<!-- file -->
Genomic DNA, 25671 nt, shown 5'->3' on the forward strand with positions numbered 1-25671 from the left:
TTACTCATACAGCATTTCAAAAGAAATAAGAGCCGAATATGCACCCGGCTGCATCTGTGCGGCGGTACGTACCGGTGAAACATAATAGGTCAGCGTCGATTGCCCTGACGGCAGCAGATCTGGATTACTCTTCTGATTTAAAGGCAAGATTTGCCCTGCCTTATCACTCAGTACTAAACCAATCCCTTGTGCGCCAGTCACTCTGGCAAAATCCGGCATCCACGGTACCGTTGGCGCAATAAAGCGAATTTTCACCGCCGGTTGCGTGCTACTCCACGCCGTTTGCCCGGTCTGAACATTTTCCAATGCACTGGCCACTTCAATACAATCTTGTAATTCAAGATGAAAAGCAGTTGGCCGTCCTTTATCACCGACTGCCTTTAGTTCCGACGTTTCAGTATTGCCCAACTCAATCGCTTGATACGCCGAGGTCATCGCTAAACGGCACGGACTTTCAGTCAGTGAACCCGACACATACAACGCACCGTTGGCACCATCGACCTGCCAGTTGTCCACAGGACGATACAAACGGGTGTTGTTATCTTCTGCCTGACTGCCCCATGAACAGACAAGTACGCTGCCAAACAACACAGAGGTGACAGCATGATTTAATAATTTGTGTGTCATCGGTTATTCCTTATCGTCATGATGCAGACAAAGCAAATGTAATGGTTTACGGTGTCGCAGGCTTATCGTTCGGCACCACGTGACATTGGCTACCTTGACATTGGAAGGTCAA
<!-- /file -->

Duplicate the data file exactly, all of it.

Genomic DNA, 25671 nt, shown 5'->3' on the forward strand with positions numbered 1-25671 from the left:
TTACTCATACAGCATTTCAAAAGAAATAAGAGCCGAATATGCACCCGGCTGCATCTGTGCGGCGGTACGTACCGGTGAAACATAATAGGTCAGCGTCGATTGCCCTGACGGCAGCAGATCTGGATTACTCTTCTGATTTAAAGGCAAGATTTGCCCTGCCTTATCACTCAGTACTAAACCAATCCCTTGTGCGCCAGTCACTCTGGCAAAATCCGGCATCCACGGTACCGTTGGCGCAATAAAGCGAATTTTCACCGCCGGTTGCGTGCTACTCCACGCCGTTTGCCCGGTCTGAACATTTTCCAATGCACTGGCCACTTCAATACAATCTTGTAATTCAAGATGAAAAGCAGTTGGCCGTCCTTTATCACCGACTGCCTTTAGTTCCGACGTTTCAGTATTGCCCAACTCAATCGCTTGATACGCCGAGGTCATCGCTAAACGGCACGGACTTTCAGTCAGTGAACCCGACACATACAACGCACCGTTGGCACCATCGACCTGCCAGTTGTCCACAGGACGATACAAACGGGTGTTGTTATCTTCTGCCTGACTGCCCCATGAACAGACAAGTACGCTGCCAAACAACACAGAGGTGACAGCATGATTTAATAATTTGTGTGTCATCGGTTATTCCTTATCGTCATGATGCAGACAAAGCAAATGTAATGGTTTACGGTGTCGCAGGCTTATCGTTCGGCACCACGTGACATTGGCTACCTTGACATTGGAAGGTCAA